The Division of Public Health Research and Oral Medicine is dedicated to improving the quality of life in high-risk and medically compromised populations by engaging in basic and translational research to promote general health through good oral health practices. From managing large, multi-site research grants to providing non-surgical management of medically-related conditions, the division addresses a wide range of oral health issues.
The division’s research focuses on identifying and implementing novel oral health therapies. As part of its translational research approach, the division pinpoints key laboratory and research discoveries and creates interventions that are applied to patient care. The division has conducted dozens of clinical trials and manages research initiatives spanning topics such as:
- Sjögren’s Syndrome. The division is known for its research on Sjögren’s syndrome, an autoimmune disorder that affects between one and four million people in the U.S. It is characterized by a sicca complex of decreased tears and saliva, burning mouth and the involvement of other organs and systems in the body. The division’s research activities include the identification of biomarkers for the disease, research on the effect of Omega-3 fatty acids on salivation, assessment of cognitive dysfunction associated with Sjogren’s syndrome, and numerous FDA trials on potential therapeutic interventions.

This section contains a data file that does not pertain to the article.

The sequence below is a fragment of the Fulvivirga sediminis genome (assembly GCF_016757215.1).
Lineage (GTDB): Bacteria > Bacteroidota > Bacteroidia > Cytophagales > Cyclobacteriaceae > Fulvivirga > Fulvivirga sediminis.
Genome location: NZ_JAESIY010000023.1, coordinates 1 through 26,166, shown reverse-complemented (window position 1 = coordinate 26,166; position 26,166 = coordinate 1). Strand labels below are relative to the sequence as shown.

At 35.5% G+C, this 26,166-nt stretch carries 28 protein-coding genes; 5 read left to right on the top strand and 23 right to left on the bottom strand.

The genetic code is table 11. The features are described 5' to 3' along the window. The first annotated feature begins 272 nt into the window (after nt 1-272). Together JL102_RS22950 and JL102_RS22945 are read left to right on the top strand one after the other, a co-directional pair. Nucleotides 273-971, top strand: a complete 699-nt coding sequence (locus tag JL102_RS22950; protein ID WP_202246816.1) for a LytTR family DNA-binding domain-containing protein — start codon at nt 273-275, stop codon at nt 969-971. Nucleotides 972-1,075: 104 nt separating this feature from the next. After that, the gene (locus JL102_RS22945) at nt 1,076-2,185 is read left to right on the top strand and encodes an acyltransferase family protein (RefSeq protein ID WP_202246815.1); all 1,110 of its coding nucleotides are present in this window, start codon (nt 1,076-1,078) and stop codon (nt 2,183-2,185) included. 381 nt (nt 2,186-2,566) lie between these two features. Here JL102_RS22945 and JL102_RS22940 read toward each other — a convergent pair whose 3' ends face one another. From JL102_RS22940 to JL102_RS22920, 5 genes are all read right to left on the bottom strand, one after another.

- Xerostomia (Dry Mouth). The division’s research covers dry mouth caused by cancer therapy, bone marrow transplantation, medication or Sjogren’s syndrome.
- Geriatrics: The division also researches oral healthcare for an aging population, including caries progression and periodontitis.
Oral Medicine Clinic
The division treats disorders and conditions affecting the oral and maxillofacial region through the Oral Medicine Clinic. Serving medically compromised patients, including those with Sjögren’s syndrome, HIV and other autoimmune diseases as well as those undergoing radiation and bone marrow transplantation, the Oral Medicine Clinic offers preventive protocols and assessments, and then provides referrals for follow-up medical treatment.
Graduate and undergraduate students are exposed to critical oral medicine conditions and treatments through a required rotation in the Oral Medicine Clinic. The faculty members of the division supplement clinical observation through weekly lectures.